Digital economy spurs Australian Payments Council to launch review of payments system
The Australian Payments Council (APC) has launched a triennial review of its payments plan as the sector continues to embrace change and innovation.
The APC guides the strategic direction of the payments system, in conjunction with the Payments System Board of the Reserve Bank of Australia (RBA).
The initial plan was developed in 2015, in consultation with a wide range of public and private stakeholders.
The plan acts as a roadmap for industry collaboration and while it has guided the payments sector, over the last three years policy initiatives around open data and the changing payments mix has spurred APC to review its plan, preparing the payments system for the digital economy.
“The roadmap was always intended to be reviewed after three years, taking into account that the payments sector continues to evolve,” APC chair Robert Milliner told AB+F.
“Taking into account the views of all users, the review will uncover what needs to be done in order to ensure the payment system supports our future needs,” he said.
That is why this month the strategic body is launching the consultation paper, Payments in a global digital world. It outlines challenges that have emerged or intensified over the last three years and suggests new ideas for industry collaboration
“The consultation paper includes suggested areas of focus such as the impact of new technology, globalisation of payments, financial crime and social inclusion.
“We will be seeking views from all stakeholders including businesses, government, non-government organisations and consumer groups to help identify areas where collaboration can add most value to the changing payment needs, while continuing to support competition and innovation.”
APC’s focus on supporting digital identity – an initiative that also has the support of the RBA and Digital Transformation Agency is one area where this collaboration could play out.
In fact, the strategic body has adopted a design-led approach to developing solutions that will address the security and trust needs of consumers.
“Adopting a design-led approach puts the customer at the center of everything we do rather than adopting a theoretical one.
“This approach allows us to find the best balance between what is commercially viable, technically feasible and importantly desirable from a customer point of view,” Milliner said.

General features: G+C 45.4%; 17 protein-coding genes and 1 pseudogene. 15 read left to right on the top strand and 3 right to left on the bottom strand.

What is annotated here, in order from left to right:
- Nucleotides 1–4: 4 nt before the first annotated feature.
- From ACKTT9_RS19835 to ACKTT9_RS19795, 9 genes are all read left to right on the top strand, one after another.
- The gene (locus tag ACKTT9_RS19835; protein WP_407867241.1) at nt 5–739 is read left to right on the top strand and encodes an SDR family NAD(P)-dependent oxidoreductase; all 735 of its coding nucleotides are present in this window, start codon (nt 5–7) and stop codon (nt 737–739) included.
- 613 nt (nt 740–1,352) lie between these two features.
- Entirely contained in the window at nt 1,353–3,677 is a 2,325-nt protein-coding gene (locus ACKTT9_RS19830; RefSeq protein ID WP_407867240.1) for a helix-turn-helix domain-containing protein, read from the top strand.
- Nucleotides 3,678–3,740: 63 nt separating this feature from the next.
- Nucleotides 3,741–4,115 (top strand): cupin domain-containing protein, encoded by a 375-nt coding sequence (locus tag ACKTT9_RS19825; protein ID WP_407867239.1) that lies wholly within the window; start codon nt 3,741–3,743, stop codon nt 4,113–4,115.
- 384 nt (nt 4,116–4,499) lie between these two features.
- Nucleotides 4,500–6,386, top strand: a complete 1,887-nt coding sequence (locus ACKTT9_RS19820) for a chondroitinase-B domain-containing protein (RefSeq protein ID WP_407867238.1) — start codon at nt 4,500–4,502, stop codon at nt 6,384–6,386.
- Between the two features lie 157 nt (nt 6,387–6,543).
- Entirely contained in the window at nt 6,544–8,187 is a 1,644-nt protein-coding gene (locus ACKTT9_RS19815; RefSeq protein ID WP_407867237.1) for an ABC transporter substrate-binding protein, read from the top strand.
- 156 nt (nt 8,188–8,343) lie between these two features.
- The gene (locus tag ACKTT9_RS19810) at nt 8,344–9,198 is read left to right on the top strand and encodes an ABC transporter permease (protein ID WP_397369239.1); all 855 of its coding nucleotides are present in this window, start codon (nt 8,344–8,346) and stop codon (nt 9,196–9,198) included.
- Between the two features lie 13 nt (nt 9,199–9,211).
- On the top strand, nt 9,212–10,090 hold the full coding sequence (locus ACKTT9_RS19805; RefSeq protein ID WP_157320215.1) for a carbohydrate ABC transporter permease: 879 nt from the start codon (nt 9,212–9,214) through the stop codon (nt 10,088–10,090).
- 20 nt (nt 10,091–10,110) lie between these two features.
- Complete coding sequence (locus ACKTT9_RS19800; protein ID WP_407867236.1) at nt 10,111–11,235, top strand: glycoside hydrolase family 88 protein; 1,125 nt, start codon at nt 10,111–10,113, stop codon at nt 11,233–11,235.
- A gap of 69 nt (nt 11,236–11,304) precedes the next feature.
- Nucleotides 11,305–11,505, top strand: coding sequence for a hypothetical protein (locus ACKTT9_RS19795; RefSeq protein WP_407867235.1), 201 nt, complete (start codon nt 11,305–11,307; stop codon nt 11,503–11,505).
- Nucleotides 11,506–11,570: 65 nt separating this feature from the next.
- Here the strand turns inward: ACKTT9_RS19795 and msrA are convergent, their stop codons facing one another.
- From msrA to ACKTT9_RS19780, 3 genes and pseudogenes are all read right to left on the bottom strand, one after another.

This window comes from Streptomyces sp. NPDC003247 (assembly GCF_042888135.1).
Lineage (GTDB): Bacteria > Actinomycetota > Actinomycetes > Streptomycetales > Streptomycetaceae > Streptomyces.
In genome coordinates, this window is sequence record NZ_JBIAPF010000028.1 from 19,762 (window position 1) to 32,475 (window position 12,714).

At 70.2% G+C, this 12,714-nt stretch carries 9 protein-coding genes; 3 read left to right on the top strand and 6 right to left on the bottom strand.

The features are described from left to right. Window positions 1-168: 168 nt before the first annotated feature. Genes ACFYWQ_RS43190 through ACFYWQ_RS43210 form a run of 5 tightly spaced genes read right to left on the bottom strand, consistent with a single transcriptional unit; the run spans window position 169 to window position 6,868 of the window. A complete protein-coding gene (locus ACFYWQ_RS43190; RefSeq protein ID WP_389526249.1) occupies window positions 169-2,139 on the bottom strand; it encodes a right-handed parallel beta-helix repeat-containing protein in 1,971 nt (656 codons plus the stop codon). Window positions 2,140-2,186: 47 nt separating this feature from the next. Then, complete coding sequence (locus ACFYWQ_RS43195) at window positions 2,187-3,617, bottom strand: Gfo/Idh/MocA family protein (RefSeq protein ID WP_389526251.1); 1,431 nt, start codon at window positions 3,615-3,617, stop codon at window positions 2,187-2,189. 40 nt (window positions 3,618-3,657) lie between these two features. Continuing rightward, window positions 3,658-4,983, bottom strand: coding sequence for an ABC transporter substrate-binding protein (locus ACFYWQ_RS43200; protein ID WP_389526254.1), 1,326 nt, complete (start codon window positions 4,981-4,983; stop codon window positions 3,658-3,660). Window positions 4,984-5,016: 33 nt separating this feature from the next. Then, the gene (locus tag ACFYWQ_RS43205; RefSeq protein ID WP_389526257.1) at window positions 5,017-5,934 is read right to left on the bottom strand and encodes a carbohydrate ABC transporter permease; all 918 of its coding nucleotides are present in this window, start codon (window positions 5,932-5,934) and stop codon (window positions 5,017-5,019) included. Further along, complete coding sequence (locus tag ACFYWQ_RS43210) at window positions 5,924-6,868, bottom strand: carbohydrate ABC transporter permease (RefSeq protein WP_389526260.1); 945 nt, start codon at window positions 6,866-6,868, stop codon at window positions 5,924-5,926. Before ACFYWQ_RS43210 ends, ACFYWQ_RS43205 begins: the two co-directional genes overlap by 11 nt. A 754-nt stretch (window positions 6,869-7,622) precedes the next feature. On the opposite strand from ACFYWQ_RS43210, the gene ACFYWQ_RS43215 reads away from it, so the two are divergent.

The intention is for multiple service providers to offer different solutions that address a range of use cases. For example, a service might make it easier – in terms of convenience and security - for a customer to share identity verification information online.
In terms of priority areas, Milliner noted that the initial plan focused on mainstream issues in the payment mix like the declining use of cheques.
The Council has examined ways in which to support this consumer-led transition away from cheques to ensure the payments system enables access to the digital economy for all Australians.
New priorities for the APC include technological developments that drive customers to use digital payments.
Milliner points to a number of statistics that highlight this shift.
Over the last three years, cheque numbers have fallen a further 47 per cent dropping to 80 million in 2018 after another 20 per cent year-on- year drop. Cash use is also falling, with one in five people over 18 holding no cash at any given time.
By contrast, card use has grown by more than 40 per cent over the last three years to reach 8.8 billion transactions in 2018, and Australia leads the world in contactless payments. Almost 90 per cent of people own a smartphone, and mobile payments are taking off.
As part of the consultation, workshops will be held in Sydney and Melbourne.
“Payments touch everyone and we encourage all sections of the community to get involved to help ensure the payments system continues to meet the changing needs of Australians,” Milliner said.